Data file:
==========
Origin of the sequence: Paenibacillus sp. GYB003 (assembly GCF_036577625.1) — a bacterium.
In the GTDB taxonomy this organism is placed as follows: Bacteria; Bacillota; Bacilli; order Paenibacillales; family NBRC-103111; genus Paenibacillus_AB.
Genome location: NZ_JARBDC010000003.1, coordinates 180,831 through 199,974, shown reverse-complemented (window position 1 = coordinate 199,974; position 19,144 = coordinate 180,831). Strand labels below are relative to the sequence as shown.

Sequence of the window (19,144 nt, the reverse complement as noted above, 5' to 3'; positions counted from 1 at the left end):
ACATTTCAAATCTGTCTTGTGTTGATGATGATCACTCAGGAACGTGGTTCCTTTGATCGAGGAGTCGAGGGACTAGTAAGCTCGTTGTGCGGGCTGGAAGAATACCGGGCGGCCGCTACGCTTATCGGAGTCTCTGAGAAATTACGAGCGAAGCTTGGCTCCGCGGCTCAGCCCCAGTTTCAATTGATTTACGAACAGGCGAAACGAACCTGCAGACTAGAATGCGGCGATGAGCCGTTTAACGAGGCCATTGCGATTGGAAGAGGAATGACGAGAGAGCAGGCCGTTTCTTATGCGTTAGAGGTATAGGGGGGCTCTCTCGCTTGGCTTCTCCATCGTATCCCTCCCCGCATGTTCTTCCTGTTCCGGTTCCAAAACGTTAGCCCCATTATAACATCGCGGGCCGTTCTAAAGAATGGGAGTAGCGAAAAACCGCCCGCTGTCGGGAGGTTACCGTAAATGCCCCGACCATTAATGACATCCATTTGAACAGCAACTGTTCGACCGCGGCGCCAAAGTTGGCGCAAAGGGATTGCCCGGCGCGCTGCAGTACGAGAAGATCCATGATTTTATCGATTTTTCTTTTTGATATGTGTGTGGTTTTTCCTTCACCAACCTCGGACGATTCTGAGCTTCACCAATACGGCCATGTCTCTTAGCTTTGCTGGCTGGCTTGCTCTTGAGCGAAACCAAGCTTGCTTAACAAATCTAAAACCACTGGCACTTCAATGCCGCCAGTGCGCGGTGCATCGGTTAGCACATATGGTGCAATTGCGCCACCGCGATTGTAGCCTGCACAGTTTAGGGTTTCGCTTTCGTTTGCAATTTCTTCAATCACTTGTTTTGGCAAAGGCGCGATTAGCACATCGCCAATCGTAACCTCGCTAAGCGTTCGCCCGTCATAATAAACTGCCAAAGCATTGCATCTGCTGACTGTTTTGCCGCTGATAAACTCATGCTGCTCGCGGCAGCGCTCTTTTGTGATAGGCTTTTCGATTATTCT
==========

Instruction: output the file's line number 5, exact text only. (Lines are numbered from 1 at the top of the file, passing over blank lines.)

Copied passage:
ACATTTCAAATCTGTCTTGTGTTGATGATGATCACTCAGGAACGTGGTTCCTTTGATCGAGGAGTCGAGGGACTAGTAAGCTCGTTGTGCGGGCTGGAAGAATACCGGGCGGCCGCTACGCTTATCGGAGTCTCTGAGAAATTACGAGCGAAGCTTGGCTCCGCGGCTCAGCCCCAGTTTCAATTGATTTACGAACAGGCGAAACGAACCTGCAGACTAGAATGCGGCGATGAGCCGTTTAACGAGGCCATTGCGATTGGAAGAGGAATGACGAGAGAGCAGGCCGTTTCTTATGCGTTAGAGGTATAGGGGGGCTCTCTCGCTTGGCTTCTCCATCGTATCCCTCCCCGCATGTTCTTCCTGTTCCGGTTCCAAAACGTTAGCCCCATTATAACATCGCGGGCCGTTCTAAAGAATGGGAGTAGCGAAAAACCGCCCGCTGTCGGGAGGTTACCGTAAATGCCCCGACCATTAATGACATCCATTTGAACAGCAACTGTTCGACCGCGGCGCCAAAGTTGGCGCAAAGGGATTGCCCGGCGCGCTGCAGTACGAGAAGATCCATGATTTTATCGATTTTTCTTTTTGATATGTGTGTGGTTTTTCCTTCACCAACCTCGGACGATTCTGAGCTTCACCAATACGGCCATGTCTCTTAGCTTTGCTGGCTGGCTTGCTCTTGAGCGAAACCAAGCTTGCTTAACAAATCTAAAACCACTGGCACTTCAATGCCGCCAGTGCGCGGTGCATCGGTTAGCACATATGGTGCAATTGCGCCACCGCGATTGTAGCCTGCACAGTTTAGGGTTTCGCTTTCGTTTGCAATTTCTTCAATCACTTGTTTTGGCAAAGGCGCGATTAGCACATCGCCAATCGTAACCTCGCTAAGCGTTCGCCCGTCATAATAAACTGCCAAAGCATTGCATCTGCTGACTGTTTTGCCGCTGATAAACTCATGCTGCTCGCGGCAGCGCTCTTTTGTGATAGGCTTTTCGATTATTCT